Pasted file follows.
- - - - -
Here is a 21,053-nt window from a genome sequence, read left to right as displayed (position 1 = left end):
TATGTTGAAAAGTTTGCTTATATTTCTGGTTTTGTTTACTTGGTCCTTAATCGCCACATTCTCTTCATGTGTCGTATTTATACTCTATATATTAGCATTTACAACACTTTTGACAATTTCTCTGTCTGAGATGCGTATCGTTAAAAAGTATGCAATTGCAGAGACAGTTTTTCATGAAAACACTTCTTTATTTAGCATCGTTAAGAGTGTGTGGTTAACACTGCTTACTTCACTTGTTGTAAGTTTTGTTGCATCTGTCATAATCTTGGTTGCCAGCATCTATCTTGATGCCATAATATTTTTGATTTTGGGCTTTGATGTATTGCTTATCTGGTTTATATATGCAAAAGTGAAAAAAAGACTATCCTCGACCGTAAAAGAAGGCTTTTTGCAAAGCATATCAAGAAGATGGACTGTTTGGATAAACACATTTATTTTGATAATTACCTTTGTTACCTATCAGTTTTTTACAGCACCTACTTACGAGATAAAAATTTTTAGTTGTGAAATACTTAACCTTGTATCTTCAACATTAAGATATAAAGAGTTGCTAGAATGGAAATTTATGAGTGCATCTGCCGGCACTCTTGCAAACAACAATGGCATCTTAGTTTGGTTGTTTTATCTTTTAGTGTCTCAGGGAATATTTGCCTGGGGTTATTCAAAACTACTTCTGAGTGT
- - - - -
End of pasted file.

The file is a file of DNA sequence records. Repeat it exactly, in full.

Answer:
Here is a 21,053-nt window from a genome sequence, read left to right as displayed (position 1 = left end):
TATGTTGAAAAGTTTGCTTATATTTCTGGTTTTGTTTACTTGGTCCTTAATCGCCACATTCTCTTCATGTGTCGTATTTATACTCTATATATTAGCATTTACAACACTTTTGACAATTTCTCTGTCTGAGATGCGTATCGTTAAAAAGTATGCAATTGCAGAGACAGTTTTTCATGAAAACACTTCTTTATTTAGCATCGTTAAGAGTGTGTGGTTAACACTGCTTACTTCACTTGTTGTAAGTTTTGTTGCATCTGTCATAATCTTGGTTGCCAGCATCTATCTTGATGCCATAATATTTTTGATTTTGGGCTTTGATGTATTGCTTATCTGGTTTATATATGCAAAAGTGAAAAAAAGACTATCCTCGACCGTAAAAGAAGGCTTTTTGCAAAGCATATCAAGAAGATGGACTGTTTGGATAAACACATTTATTTTGATAATTACCTTTGTTACCTATCAGTTTTTTACAGCACCTACTTACGAGATAAAAATTTTTAGTTGTGAAATACTTAACCTTGTATCTTCAACATTAAGATATAAAGAGTTGCTAGAATGGAAATTTATGAGTGCATCTGCCGGCACTCTTGCAAACAACAATGGCATCTTAGTTTGGTTGTTTTATCTTTTAGTGTCTCAGGGAATATTTGCCTGGGGTTATTCAAAACTACTTCTGAGTGT